Summary (Magill's Survey of American Literature, Revised Edition)
Ceremony in Lone Tree is a continuation of the story begun in The Field of Vision. Once again, Morris uses many of the same characters he employed in the previous novel: Tom Scanlon, the man who lives his life in the past; McKee, the embodiment of middle-class conventionality; McKee’s wife, Lois, a woman encased in her inhibitions; their grandson Gordon, the “infant Davy Crockett”; and Boyd, the “self-unmade man.” This time, however, the scene is different. Instead of using Mexico, Morris employs the ghost town of Lone Tree as a setting.
To the five familiar faces Morris used in The Field of Vision, Morris adds Maxine Momeyer, Scanlon’s second daughter; Maxine’s husband, Bud; and daughter Etoile, who looks like a young Lois but has none of her inhibitions. The Momeyers have a nephew named Lee Roy, who uses his car to kill two taunting classmates and who shares local headlines with Charlie Munger, a murderer who slays ten innocent victims. In addition, Morris introduces Scanlon’s third daughter, Edna; Edna’s blustery husband, Clyde; little Gordon’s inarticulate older brother, Calvin; Calvin’s outspoken mother, Eileen; a character called “Daughter” (whom Boyd picks up in a restaurant in Nevada); and an unsuccessful writer of Westerns named Jennings.
By adding to the cast of characters and changing the setting, Morris is able to refine the vision of failure he introduced in The Field of...
(The entire section is 585 words.)
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Summary (Masterplots, Fourth Edition)
Tom Scanlon spends his life in the Lone Tree Hotel in Lone Tree, Nebraska, now a ghost town. The winter before he is ninety, his daughter Lois and her husband, Walter, take him on a trip to Mexico. There they run into Walter’s old friend Gordon Boyd, who left Nebraska because he could not have Lois. Later, Walter writes to Boyd and invites him to a reunion in Lone Tree late in March, on Tom’s ninetieth birthday.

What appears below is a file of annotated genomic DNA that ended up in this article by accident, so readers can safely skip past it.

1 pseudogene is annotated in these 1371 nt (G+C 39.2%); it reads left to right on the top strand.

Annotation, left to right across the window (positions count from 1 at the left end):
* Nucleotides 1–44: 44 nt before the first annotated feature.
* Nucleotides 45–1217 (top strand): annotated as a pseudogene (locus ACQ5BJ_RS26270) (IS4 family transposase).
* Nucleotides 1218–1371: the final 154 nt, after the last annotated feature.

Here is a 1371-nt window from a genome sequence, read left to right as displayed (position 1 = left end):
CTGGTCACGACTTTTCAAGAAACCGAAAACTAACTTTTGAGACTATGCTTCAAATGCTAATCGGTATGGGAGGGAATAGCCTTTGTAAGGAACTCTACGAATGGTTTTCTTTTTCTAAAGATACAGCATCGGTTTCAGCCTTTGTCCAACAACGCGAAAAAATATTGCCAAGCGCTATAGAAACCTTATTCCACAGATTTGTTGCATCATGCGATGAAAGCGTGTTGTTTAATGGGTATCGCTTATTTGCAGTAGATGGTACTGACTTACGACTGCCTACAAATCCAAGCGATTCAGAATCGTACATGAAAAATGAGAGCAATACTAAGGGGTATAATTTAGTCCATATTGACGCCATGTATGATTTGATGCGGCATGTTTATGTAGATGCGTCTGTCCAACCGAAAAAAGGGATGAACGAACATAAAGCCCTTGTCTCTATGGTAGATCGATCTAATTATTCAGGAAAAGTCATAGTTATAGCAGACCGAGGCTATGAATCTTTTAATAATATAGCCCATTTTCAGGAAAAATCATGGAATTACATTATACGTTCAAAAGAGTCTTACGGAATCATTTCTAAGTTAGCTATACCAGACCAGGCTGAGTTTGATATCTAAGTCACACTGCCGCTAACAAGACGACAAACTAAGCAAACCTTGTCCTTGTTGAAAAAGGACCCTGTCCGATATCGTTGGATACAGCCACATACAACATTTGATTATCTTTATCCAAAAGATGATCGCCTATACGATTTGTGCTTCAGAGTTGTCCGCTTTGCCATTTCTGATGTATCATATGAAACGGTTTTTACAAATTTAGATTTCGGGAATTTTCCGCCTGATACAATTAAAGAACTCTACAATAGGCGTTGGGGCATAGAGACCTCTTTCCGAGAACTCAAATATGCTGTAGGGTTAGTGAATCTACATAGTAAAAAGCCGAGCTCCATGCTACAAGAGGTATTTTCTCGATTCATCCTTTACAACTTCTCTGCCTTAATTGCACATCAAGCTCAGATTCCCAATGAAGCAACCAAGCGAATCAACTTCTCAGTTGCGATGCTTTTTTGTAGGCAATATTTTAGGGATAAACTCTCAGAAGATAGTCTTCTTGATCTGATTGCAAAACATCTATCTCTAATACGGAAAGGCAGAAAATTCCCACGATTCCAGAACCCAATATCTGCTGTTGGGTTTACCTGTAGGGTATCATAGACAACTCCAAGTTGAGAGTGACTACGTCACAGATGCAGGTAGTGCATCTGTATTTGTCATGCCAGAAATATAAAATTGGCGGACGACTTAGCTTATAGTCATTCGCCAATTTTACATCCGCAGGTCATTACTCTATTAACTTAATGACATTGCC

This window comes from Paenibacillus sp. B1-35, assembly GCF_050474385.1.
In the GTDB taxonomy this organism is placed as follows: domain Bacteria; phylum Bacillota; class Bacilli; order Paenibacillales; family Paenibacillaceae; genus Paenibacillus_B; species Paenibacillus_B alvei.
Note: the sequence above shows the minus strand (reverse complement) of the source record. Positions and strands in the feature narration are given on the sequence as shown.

After much soul-searching, Boyd leaves Acapulco in his dilapidated car and heads north. In a Nevada town, where tourists come to see nuclear bomb tests, Boyd offers a ride to a young, penniless girl. In Nebraska, after the car rolls into a ditch, Boyd and “Daughter” hop a passing freight train.
The members of Tom’s family share several worries. One is the increasing violence around them. In Lincoln, Charlie Munger shot ten people, and Bud Momeyer’s nephew, Lee Roy Momeyer, ran his car over two boys, killing them. Lois is concerned about her grandson Gordon McKee, who loves guns and likes to torment women. Even the friendly Bud has a sadistic streak; his hobby is shooting cats with a bow and arrow.
The women in the family also discuss the possibility of marriage between two cousins, the Momeyer girl, Etoile, and the older Gordon McKee’s son, Calvin. Etoile’s mother, Maxine, sees this as a chance for her daughter to catch a husband with money, but Etoile is primarily interested in sex. Calvin just wants to be...
(The entire section is 812 words.)